Lisa Lahey: The fearless self inventory of your behaviours not your attitudes or feelings just actual things you do or don't do that work against your column one goal.
Zoë Routh: Stuff you’re doing that doesn't support that. Then column three is to surface your assumptions or did I drop down a step?
Lisa Lahey: Yeah, you jumped a step because column three is where you identify your unconscious, hidden goal. We have two steps that are part of that column and the first one is a very simple but hugely powerful one, which is to say to people now that you've done column two, try to imagine yourself in real time of doing the opposite of each of those behaviours that you just wrote, take them one at a time and let yourself really feel it in the gut. What are the worries that come up for you as you imagine doing the opposite? This is where you start really tapping into that emotional life.
If I imagine stopping, say I had that behaviour in column two of overeating. I ate way past, I'm no longer full. Imagine you are going to stop before you're full. What's the worry or fear? Okay, so for somebody it might be my worry or fear is that I'm going to lose all the sense of spontaneity in my life or I'm going to lose the way I can dull my feelings. There's really dozens of different things people feel, it's so individual at that point, but the key is you need to identify, what's your particular fear and you stay with it. It's not just one fear usually. It's a bunch of fears. Then once you've got what we say, "you've completed your fear box", and you basically take this idea that you don't just have the worry or fear but there's a part of you that's committed to making sure the thing you're worried about never happens and that is your hidden competing goal.
If I had that worry that I'll lose all spontaneity, the goal is to never lose my spontaneity. Period. Or if I feel like "Oh, I worry that I'll start being seen sexually." I'll lose the weight and I'll be seen sexually and then the commitment is to never be looked at sexually. It's very, very related to the fear but you're basically just putting it in a language that owns that there is a part of you actively expending energy to make sure worry doesn't happen and that is your unconscious goal. There we have our third step in the process.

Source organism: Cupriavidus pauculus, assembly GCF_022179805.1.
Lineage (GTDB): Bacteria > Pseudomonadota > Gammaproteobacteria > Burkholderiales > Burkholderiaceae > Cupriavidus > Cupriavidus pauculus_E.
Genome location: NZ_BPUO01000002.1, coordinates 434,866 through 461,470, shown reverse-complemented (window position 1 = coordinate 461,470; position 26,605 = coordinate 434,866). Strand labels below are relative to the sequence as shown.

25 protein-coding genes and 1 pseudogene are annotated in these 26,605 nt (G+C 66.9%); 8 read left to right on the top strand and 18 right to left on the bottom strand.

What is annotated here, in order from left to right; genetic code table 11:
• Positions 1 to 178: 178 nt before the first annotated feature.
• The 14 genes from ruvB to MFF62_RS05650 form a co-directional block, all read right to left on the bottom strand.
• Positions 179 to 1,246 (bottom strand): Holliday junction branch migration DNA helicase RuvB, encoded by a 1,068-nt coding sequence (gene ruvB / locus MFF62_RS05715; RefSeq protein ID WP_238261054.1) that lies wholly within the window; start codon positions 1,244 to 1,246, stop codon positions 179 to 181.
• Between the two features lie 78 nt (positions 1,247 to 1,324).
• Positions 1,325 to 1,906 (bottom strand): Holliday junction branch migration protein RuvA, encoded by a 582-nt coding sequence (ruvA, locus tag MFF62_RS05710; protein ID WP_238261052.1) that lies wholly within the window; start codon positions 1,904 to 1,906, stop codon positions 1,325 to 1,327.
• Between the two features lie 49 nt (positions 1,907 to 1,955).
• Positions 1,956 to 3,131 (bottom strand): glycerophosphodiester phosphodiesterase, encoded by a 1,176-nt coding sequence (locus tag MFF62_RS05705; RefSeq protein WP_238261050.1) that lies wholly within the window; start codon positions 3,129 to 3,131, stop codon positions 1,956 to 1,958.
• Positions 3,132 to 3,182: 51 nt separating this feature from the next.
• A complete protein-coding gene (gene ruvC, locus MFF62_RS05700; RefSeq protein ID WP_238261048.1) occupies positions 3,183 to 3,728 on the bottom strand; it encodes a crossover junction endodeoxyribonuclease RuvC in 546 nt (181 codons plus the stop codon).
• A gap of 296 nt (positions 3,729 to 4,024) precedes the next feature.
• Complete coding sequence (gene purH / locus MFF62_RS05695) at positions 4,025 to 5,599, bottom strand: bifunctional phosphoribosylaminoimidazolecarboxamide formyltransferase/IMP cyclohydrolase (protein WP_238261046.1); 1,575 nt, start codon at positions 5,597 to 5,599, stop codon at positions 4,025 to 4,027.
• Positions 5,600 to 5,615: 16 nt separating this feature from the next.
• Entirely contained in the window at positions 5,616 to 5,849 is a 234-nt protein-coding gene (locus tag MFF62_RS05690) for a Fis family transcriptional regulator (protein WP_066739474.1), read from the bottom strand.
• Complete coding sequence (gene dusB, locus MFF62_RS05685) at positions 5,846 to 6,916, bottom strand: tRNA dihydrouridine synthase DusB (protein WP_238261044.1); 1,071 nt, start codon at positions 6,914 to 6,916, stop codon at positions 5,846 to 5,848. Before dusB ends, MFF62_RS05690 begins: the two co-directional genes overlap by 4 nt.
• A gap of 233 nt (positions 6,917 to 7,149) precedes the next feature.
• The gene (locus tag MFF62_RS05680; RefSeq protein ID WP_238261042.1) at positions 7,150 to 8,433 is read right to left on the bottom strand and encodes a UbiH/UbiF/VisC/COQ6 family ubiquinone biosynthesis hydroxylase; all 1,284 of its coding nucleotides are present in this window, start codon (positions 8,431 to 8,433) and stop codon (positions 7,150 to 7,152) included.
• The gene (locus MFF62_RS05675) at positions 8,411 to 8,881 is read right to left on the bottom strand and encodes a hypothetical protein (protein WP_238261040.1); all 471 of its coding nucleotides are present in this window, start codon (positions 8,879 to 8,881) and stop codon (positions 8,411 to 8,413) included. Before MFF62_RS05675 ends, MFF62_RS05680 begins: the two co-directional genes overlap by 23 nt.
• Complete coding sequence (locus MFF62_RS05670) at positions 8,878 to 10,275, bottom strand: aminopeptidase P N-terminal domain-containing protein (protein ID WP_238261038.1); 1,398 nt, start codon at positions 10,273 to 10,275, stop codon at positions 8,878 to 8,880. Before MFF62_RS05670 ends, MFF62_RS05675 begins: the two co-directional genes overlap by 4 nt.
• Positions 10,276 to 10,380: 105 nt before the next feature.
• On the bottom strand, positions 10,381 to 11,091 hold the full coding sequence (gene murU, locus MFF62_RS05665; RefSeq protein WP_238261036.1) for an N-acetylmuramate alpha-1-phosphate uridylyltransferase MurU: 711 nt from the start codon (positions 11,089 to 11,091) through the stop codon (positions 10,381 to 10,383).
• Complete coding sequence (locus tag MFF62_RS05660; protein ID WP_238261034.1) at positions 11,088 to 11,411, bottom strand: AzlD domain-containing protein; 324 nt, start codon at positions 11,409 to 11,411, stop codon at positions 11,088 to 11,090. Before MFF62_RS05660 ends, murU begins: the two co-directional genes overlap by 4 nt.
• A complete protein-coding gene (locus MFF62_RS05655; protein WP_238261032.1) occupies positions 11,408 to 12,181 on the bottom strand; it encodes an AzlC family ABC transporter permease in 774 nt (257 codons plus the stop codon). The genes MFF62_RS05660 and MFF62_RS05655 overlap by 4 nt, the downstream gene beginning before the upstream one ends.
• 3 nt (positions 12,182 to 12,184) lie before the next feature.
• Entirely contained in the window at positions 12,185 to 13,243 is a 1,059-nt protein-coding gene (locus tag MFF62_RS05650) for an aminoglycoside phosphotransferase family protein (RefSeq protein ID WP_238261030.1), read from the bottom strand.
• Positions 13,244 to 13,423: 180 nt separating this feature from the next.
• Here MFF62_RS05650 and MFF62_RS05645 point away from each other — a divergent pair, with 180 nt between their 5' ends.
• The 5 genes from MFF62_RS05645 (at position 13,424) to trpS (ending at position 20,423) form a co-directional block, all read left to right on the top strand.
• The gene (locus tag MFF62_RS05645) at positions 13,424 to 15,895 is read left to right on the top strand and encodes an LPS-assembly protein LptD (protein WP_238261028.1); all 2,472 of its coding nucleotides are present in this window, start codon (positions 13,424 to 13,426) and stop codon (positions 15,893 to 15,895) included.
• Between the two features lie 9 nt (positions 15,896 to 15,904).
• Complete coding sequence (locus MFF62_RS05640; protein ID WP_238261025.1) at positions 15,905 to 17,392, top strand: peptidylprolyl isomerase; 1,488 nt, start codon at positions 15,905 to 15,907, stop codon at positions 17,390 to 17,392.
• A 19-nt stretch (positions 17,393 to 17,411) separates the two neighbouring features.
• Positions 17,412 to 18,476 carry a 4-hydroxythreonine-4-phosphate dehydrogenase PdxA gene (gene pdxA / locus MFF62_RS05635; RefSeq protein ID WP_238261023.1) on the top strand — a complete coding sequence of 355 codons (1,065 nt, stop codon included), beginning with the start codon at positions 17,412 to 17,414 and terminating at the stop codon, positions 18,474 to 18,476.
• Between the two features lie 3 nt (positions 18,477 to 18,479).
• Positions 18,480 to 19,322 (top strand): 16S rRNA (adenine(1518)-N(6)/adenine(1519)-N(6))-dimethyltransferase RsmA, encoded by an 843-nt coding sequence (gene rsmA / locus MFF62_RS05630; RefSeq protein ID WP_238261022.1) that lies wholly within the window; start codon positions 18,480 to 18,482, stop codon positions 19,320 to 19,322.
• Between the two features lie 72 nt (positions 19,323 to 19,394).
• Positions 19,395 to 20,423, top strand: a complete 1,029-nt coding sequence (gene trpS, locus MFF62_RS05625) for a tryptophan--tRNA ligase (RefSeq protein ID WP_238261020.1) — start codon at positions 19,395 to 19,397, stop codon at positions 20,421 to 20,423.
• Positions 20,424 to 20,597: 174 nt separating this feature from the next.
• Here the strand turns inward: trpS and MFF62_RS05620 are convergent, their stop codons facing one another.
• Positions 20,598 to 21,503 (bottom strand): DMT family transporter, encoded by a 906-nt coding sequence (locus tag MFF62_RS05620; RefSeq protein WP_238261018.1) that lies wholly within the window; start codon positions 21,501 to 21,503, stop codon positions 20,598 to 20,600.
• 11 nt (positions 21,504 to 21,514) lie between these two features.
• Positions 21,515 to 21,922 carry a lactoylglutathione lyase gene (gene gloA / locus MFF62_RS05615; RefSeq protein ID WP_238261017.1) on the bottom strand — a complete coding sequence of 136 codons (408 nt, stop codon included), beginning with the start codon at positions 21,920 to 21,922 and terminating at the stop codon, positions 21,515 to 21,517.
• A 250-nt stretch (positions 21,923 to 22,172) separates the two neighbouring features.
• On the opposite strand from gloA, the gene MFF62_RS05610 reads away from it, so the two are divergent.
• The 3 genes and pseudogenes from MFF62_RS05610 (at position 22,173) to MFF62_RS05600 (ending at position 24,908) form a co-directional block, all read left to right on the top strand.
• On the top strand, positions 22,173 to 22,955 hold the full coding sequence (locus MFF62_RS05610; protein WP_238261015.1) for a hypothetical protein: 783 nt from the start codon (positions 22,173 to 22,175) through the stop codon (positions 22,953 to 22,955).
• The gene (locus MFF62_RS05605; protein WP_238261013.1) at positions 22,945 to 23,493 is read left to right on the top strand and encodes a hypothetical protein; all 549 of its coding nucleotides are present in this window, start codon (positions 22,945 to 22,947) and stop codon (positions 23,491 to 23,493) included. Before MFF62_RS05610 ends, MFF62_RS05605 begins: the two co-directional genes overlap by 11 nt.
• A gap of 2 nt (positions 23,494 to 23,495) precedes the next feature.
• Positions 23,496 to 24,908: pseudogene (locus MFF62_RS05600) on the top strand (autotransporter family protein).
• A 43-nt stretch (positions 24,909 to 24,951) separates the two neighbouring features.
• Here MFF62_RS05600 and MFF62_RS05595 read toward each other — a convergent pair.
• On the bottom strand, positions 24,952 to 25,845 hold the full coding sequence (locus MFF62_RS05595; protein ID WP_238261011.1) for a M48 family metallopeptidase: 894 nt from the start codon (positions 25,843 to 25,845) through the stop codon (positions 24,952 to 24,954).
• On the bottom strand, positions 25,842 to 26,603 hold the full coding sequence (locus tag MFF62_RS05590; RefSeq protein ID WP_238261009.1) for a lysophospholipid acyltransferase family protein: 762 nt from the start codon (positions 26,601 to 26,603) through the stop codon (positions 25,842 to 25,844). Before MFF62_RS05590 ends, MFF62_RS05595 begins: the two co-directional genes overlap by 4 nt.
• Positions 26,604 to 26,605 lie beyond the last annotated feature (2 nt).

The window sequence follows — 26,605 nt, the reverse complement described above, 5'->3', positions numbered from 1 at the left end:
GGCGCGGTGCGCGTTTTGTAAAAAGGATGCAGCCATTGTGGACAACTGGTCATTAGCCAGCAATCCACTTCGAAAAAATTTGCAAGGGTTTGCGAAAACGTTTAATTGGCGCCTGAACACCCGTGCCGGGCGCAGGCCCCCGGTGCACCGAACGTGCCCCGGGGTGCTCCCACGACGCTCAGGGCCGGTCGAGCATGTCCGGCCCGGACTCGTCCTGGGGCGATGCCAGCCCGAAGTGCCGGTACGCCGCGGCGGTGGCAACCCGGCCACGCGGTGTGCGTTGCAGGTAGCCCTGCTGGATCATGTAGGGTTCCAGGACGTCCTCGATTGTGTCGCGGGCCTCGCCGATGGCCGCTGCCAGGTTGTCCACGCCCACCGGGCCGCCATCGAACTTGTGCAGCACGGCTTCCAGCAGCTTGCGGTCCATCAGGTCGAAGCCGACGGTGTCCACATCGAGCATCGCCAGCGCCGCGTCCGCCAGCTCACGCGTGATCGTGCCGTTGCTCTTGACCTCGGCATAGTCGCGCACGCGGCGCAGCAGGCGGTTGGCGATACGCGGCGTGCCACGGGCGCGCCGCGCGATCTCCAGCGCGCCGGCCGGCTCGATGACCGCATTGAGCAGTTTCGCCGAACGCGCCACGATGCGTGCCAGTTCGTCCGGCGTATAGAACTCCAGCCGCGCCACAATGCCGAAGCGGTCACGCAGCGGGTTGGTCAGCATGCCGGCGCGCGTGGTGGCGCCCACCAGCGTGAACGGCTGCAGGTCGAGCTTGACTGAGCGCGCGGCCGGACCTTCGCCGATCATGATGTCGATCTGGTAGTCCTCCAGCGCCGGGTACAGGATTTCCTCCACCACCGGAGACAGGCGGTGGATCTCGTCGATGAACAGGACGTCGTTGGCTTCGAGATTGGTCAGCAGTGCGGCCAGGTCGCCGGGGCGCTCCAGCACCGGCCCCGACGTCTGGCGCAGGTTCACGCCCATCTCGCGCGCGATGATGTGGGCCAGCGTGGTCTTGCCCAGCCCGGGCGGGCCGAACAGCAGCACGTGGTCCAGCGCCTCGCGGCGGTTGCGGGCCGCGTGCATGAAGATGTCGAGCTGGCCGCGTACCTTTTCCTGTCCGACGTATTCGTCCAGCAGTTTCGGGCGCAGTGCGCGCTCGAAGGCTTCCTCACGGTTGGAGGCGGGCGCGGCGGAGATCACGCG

Zoë Routh: Then step four is to tease out these assumptions and to start testing them. Is that right?
Lisa Lahey: Exactly. It's just to tease them out. Let's just get them out there and now we've completed the whole phase one map making process. Do you want to continue? Do you actually want to do the work of overturning your system and if the answer to that is yes then we begin by focusing in on one of those big assumptions that a person is willing to test and explore and then we start that phase of maybe doing some observations first. Beginning to do some tests, some very safe tests of big assumptions and that's really the heart of the work and that's why it takes time. The map making process only takes, you can do it, if you just follow the process in the book, it could take you an hour or 90 minutes and you could sleep on it and maybe make a few tweaks to it. That's really the illuminating insight part but now you have to actually work the insight that you have unconscious goals and that's what takes time.
Zoë Routh: Yeah, I get that because those things are so ingrained. It's like you've walked across a grassy patch of land for so long that you've worn a path. To start building a new path takes effort. I have something that leapt to mind as you were talking about this. If we have these behaviors that aren't supporting us and this totally makes sense on an individual basis, does it also make sense from looking at this immunity map from an organisational basis? For example, an organisation might not have behaviours in the organisation that aren't supporting what the organisation is about. It might be unethical behaviours or toxic cultures. That kind of stuff. Can you use this process to apply to a group of people or a collective consciousness that is an organisation?
Lisa Lahey: Absolutely, absolutely. The thing that we always encourage people to do before they move to that level, however, is to understand we all have individual immunities because seeing it at the individual level really helps people to understand what an immune system is. When you take it to the collective level, it's the very same process but it’s more complex because you have to have alignment on responses. Identifying, for example, a column one collective improvement goal where you have to actually have a conversation with a group of people. Let's just make it a little bit easier and say it's a top team. That team has to have a conversation in which they are able to come to some consensus about what is the right improvement goal for us.